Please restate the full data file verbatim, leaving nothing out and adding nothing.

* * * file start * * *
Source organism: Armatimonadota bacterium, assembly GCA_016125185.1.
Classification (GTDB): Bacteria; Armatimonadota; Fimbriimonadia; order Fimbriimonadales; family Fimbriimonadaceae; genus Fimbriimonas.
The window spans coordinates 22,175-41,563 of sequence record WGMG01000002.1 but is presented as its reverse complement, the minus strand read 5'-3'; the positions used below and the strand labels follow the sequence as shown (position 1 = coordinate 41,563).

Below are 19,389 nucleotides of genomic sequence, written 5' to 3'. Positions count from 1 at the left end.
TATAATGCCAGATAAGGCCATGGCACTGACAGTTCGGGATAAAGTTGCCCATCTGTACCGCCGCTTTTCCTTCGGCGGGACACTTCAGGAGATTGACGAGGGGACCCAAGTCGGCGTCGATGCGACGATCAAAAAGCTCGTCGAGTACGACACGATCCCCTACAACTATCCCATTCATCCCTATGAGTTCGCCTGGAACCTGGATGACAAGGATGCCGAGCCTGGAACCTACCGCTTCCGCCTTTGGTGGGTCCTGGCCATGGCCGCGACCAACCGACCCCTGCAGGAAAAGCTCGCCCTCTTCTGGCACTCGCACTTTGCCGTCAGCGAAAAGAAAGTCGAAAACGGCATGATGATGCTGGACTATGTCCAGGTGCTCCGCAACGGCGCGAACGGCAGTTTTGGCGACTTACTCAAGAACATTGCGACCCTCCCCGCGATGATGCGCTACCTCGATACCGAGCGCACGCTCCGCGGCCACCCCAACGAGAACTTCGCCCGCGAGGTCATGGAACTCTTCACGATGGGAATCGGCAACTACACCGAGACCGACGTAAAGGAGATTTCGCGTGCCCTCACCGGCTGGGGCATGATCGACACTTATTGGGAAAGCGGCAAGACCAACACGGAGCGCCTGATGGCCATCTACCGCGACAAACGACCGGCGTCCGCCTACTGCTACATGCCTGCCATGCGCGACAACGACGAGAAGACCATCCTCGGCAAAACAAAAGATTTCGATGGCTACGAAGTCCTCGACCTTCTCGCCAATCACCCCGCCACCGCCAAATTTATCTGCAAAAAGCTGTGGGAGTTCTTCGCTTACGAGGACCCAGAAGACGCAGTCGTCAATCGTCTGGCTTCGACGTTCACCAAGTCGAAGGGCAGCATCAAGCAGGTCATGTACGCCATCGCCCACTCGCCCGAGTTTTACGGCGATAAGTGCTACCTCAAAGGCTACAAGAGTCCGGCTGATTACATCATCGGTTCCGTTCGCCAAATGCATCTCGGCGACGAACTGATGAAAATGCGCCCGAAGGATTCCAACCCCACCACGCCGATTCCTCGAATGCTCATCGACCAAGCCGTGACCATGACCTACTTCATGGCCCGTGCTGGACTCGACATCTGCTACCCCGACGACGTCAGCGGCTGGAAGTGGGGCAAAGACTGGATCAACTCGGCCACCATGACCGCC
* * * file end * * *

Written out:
Source organism: Armatimonadota bacterium, assembly GCA_016125185.1.
Classification (GTDB): Bacteria; Armatimonadota; Fimbriimonadia; order Fimbriimonadales; family Fimbriimonadaceae; genus Fimbriimonas.
The window spans coordinates 22,175-41,563 of sequence record WGMG01000002.1 but is presented as its reverse complement, the minus strand read 5'-3'; the positions used below and the strand labels follow the sequence as shown (position 1 = coordinate 41,563).

Below are 19,389 nucleotides of genomic sequence, written 5' to 3'. Positions count from 1 at the left end.
TATAATGCCAGATAAGGCCATGGCACTGACAGTTCGGGATAAAGTTGCCCATCTGTACCGCCGCTTTTCCTTCGGCGGGACACTTCAGGAGATTGACGAGGGGACCCAAGTCGGCGTCGATGCGACGATCAAAAAGCTCGTCGAGTACGACACGATCCCCTACAACTATCCCATTCATCCCTATGAGTTCGCCTGGAACCTGGATGACAAGGATGCCGAGCCTGGAACCTACCGCTTCCGCCTTTGGTGGGTCCTGGCCATGGCCGCGACCAACCGACCCCTGCAGGAAAAGCTCGCCCTCTTCTGGCACTCGCACTTTGCCGTCAGCGAAAAGAAAGTCGAAAACGGCATGATGATGCTGGACTATGTCCAGGTGCTCCGCAACGGCGCGAACGGCAGTTTTGGCGACTTACTCAAGAACATTGCGACCCTCCCCGCGATGATGCGCTACCTCGATACCGAGCGCACGCTCCGCGGCCACCCCAACGAGAACTTCGCCCGCGAGGTCATGGAACTCTTCACGATGGGAATCGGCAACTACACCGAGACCGACGTAAAGGAGATTTCGCGTGCCCTCACCGGCTGGGGCATGATCGACACTTATTGGGAAAGCGGCAAGACCAACACGGAGCGCCTGATGGCCATCTACCGCGACAAACGACCGGCGTCCGCCTACTGCTACATGCCTGCCATGCGCGACAACGACGAGAAGACCATCCTCGGCAAAACAAAAGATTTCGATGGCTACGAAGTCCTCGACCTTCTCGCCAATCACCCCGCCACCGCCAAATTTATCTGCAAAAAGCTGTGGGAGTTCTTCGCTTACGAGGACCCAGAAGACGCAGTCGTCAATCGTCTGGCTTCGACGTTCACCAAGTCGAAGGGCAGCATCAAGCAGGTCATGTACGCCATCGCCCACTCGCCCGAGTTTTACGGCGATAAGTGCTACCTCAAAGGCTACAAGAGTCCGGCTGATTACATCATCGGTTCCGTTCGCCAAATGCATCTCGGCGACGAACTGATGAAAATGCGCCCGAAGGATTCCAACCCCACCACGCCGATTCCTCGAATGCTCATCGACCAAGCCGTGACCATGACCTACTTCATGGCCCGTGCTGGACTCGACATCTGCTACCCCGACGACGTCAGCGGCTGGAAGTGGGGCAAAGACTGGATCAACTCGGCCACCATGACCGCC